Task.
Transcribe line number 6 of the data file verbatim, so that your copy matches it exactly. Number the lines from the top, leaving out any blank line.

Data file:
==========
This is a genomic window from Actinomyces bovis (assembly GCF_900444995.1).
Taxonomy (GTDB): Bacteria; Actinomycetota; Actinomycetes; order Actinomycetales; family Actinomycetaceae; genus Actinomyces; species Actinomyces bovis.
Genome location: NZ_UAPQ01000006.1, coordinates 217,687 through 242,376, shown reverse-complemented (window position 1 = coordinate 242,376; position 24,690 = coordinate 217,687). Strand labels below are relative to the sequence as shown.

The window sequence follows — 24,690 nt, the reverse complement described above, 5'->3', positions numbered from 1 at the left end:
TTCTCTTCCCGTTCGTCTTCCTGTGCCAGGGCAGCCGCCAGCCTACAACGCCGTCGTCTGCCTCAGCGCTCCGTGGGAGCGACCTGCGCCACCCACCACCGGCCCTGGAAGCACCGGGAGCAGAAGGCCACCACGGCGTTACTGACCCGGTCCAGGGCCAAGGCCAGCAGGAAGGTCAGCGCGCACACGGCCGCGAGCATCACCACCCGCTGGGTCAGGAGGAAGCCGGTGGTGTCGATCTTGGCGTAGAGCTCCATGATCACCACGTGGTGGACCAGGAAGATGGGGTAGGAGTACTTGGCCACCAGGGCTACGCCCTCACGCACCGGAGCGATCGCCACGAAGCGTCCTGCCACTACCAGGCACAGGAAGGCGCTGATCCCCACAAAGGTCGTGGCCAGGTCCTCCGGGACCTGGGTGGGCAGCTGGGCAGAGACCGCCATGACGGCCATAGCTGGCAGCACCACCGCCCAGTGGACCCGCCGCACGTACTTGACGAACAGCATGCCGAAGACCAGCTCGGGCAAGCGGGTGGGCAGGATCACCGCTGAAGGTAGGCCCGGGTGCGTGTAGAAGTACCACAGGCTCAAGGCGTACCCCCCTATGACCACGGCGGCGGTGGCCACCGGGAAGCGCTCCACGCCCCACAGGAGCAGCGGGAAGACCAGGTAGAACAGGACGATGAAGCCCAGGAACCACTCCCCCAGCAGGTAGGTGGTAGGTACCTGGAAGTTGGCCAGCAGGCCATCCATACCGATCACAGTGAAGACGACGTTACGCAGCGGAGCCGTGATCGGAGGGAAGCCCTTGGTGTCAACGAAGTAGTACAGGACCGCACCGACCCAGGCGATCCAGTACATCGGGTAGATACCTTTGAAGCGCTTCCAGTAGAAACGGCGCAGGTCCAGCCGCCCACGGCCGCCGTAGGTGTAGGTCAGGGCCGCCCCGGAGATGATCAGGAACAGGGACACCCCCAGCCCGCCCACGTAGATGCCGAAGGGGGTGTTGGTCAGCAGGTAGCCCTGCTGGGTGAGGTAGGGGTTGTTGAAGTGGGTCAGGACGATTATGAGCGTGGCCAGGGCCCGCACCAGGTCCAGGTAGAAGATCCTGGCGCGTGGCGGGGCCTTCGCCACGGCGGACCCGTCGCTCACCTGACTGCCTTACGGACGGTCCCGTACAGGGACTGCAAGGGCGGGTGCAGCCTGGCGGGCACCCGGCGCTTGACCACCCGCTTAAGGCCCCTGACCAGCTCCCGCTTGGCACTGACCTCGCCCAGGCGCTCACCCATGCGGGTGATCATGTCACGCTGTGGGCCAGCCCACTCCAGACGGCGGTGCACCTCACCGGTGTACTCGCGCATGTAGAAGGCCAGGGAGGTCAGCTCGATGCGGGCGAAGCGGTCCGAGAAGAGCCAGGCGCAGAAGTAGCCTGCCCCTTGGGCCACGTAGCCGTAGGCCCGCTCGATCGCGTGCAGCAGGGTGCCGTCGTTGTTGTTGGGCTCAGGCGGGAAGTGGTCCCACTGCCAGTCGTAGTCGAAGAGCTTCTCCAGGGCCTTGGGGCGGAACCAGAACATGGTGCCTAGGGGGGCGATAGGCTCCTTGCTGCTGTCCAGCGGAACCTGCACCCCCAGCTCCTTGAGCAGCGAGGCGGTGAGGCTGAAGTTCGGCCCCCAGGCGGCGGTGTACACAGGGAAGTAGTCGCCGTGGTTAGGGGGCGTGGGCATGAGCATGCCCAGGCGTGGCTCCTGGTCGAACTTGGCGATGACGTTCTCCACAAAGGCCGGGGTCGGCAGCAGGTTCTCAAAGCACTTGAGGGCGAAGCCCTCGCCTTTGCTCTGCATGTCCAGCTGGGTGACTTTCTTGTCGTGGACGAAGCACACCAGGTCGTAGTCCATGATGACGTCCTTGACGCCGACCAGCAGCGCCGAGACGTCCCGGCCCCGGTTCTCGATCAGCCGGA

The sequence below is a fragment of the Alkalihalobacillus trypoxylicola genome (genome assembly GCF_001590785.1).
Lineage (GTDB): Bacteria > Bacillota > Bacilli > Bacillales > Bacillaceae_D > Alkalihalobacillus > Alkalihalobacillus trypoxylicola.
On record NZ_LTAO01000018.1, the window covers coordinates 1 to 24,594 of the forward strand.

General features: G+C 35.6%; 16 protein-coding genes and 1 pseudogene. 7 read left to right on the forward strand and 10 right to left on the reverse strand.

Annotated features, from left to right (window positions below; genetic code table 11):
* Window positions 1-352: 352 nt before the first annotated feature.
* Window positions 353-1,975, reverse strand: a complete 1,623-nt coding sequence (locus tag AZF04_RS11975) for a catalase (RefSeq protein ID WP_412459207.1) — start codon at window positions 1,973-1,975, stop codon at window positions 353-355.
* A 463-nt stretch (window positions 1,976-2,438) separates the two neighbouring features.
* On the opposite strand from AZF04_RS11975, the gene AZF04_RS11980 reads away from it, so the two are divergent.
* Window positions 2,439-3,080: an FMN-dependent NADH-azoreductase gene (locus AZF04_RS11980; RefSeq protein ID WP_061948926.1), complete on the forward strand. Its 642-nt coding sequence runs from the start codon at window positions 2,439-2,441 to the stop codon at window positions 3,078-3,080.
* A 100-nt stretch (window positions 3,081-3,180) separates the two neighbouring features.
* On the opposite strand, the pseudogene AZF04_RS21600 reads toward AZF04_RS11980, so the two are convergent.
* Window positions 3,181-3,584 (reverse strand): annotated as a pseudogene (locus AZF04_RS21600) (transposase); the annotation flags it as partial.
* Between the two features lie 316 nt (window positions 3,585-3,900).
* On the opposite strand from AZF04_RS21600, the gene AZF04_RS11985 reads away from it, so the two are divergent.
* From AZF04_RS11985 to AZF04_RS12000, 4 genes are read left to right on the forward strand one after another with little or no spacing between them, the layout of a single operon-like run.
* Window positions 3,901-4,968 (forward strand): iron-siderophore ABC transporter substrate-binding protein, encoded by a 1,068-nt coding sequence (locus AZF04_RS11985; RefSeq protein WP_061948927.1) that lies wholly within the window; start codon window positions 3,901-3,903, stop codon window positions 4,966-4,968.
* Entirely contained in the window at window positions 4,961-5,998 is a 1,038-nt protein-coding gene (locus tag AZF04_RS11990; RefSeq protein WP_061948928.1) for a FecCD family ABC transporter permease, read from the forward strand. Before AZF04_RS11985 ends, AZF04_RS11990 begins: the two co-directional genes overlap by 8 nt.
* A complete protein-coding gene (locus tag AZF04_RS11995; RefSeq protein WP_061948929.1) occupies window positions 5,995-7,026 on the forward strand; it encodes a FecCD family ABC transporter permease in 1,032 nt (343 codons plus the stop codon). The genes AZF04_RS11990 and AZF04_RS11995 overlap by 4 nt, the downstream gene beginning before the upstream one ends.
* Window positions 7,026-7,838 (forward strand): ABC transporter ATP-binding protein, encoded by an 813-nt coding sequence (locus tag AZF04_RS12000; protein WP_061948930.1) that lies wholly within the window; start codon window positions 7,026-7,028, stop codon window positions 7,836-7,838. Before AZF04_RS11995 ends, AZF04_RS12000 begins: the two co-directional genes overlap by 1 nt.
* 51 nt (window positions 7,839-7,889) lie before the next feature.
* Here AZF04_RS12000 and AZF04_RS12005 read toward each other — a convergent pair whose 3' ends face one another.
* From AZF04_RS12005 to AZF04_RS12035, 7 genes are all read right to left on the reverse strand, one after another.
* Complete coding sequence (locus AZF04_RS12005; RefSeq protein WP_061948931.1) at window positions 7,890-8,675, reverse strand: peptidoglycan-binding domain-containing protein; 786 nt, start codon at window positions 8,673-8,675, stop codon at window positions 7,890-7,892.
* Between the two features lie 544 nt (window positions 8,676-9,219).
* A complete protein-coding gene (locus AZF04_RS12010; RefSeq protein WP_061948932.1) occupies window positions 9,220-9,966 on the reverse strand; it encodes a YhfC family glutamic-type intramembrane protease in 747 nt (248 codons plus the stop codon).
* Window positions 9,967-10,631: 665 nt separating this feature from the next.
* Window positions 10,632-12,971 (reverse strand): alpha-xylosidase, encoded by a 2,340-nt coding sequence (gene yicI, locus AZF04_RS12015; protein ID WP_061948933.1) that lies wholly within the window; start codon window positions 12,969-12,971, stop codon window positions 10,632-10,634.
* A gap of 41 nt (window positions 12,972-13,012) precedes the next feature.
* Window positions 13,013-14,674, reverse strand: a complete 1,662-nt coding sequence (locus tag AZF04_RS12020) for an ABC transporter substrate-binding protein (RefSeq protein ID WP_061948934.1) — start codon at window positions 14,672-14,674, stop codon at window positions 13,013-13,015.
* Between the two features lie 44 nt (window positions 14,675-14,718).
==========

The sequence below is a fragment of the Alkalihalobacillus trypoxylicola genome (genome assembly GCF_001590785.1).